The other part of this continuing tale is the people who have decided that whoever raped her still believes in the innocence of the as yet unnamed perpetrators. These posters have been appearing in the community, and while not illegal, are offending many.
“This is our street, we are mourning our daughter, my children live in this neighbourhood. If you wanted to speak the truth … why didn’t you speak when Rehtaeh was alive … you push her to suicide then you continue with this bulls—!!! Really???? You have no compassion … but we knew that already,” Parsons wrote on the Facebook page she created to honour her daughter’s memory.
In addition to the posters, there was a Facebook page created to support the boys, although the police had it taken down because it contained information that could be used to identify the boys.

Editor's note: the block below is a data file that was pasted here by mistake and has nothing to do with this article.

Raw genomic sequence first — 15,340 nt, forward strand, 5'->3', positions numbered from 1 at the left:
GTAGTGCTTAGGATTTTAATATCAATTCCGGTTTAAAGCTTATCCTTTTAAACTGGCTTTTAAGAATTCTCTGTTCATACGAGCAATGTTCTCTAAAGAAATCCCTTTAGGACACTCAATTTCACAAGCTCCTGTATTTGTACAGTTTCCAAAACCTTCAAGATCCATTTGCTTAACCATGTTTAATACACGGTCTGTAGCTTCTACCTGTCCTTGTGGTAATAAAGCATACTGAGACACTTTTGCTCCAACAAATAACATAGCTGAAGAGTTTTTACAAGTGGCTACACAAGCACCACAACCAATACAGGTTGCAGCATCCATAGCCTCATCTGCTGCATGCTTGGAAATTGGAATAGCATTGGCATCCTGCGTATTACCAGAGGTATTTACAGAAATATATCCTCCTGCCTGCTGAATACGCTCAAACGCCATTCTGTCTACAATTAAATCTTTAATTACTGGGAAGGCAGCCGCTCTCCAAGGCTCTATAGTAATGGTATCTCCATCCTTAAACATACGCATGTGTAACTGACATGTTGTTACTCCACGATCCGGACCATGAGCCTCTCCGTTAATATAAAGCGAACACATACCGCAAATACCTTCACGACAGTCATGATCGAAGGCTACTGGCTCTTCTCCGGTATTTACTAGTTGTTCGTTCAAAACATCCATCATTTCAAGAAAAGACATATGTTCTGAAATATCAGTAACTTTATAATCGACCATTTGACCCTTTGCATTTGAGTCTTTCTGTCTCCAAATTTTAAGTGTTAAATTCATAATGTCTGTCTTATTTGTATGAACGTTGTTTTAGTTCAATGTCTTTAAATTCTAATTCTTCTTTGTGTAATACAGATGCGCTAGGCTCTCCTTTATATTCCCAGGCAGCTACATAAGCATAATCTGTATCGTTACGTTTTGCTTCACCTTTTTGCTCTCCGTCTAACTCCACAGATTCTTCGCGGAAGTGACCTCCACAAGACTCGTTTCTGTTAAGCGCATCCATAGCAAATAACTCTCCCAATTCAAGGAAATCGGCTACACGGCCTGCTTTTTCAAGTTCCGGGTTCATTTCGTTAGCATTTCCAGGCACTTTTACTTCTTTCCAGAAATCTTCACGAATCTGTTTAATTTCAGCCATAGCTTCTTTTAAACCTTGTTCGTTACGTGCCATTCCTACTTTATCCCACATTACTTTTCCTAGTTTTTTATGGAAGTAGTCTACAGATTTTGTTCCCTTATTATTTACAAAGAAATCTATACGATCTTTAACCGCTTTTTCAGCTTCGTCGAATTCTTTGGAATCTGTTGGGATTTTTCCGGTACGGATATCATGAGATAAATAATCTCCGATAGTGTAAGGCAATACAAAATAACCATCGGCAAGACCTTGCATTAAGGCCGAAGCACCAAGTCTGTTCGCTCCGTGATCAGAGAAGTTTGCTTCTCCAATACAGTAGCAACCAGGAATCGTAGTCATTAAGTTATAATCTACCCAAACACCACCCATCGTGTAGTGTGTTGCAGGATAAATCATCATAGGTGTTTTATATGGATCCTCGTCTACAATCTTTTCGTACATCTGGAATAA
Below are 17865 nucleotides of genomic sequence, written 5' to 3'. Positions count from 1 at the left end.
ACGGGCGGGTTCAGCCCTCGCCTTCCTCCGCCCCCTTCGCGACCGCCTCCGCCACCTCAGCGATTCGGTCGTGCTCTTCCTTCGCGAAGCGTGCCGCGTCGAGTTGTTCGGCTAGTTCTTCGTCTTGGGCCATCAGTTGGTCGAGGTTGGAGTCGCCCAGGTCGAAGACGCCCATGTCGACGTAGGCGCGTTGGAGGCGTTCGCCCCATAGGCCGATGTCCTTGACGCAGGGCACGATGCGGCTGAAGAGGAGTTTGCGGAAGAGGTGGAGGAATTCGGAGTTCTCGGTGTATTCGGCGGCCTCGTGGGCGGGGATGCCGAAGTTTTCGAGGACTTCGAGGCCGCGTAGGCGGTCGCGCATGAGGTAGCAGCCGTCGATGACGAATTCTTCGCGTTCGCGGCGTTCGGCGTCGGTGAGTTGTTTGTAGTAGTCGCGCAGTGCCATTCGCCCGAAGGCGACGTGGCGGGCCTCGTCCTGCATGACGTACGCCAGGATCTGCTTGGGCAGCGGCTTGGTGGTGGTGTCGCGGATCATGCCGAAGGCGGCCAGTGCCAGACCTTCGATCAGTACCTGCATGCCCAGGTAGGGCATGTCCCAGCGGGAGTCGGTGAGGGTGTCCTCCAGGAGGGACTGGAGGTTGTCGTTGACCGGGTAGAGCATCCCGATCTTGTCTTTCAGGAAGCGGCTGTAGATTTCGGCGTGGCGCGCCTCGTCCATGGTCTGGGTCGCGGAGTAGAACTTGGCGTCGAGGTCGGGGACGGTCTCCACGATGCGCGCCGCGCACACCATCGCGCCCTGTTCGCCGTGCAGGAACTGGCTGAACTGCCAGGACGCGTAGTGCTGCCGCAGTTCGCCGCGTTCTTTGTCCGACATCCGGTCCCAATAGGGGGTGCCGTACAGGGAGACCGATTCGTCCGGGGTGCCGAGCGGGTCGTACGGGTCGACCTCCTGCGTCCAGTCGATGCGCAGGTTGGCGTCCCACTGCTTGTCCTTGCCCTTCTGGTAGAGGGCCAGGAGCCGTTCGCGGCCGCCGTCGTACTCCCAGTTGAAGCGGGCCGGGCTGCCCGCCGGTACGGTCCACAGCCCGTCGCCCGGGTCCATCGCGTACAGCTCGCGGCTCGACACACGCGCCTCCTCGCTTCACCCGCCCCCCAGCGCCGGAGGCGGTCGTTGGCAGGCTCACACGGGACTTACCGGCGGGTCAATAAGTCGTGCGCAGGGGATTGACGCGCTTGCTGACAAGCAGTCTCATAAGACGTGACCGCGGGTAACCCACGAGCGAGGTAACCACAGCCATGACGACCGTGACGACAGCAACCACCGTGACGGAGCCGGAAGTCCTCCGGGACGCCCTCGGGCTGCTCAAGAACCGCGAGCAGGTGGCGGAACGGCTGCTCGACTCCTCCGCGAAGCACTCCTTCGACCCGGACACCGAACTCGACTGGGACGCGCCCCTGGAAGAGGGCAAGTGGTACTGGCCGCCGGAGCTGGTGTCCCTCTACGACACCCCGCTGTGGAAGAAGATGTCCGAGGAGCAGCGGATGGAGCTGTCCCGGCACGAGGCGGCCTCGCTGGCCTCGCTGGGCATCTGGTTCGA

The problem with this approach is that the people behind this are denying that Rehtaeh was raped at all. If and when one or more are named, it is fair that those individuals should be supported by their families and friends. That is the principle of presumed innocence. The wording of the posters suggest that once all the information comes out it will be shown that either no rape occurred or any sexual activity was consensual. As far as I have read, there has been no suggestion that sexual assault did not occur.
Although the verbal and emotional abuse that she suffered after the incident may not technically been illegal, it is hard to imagine anyone supporting that type of activity. There is no doubt that Rape Culture is alive and well in Atlantic Canada.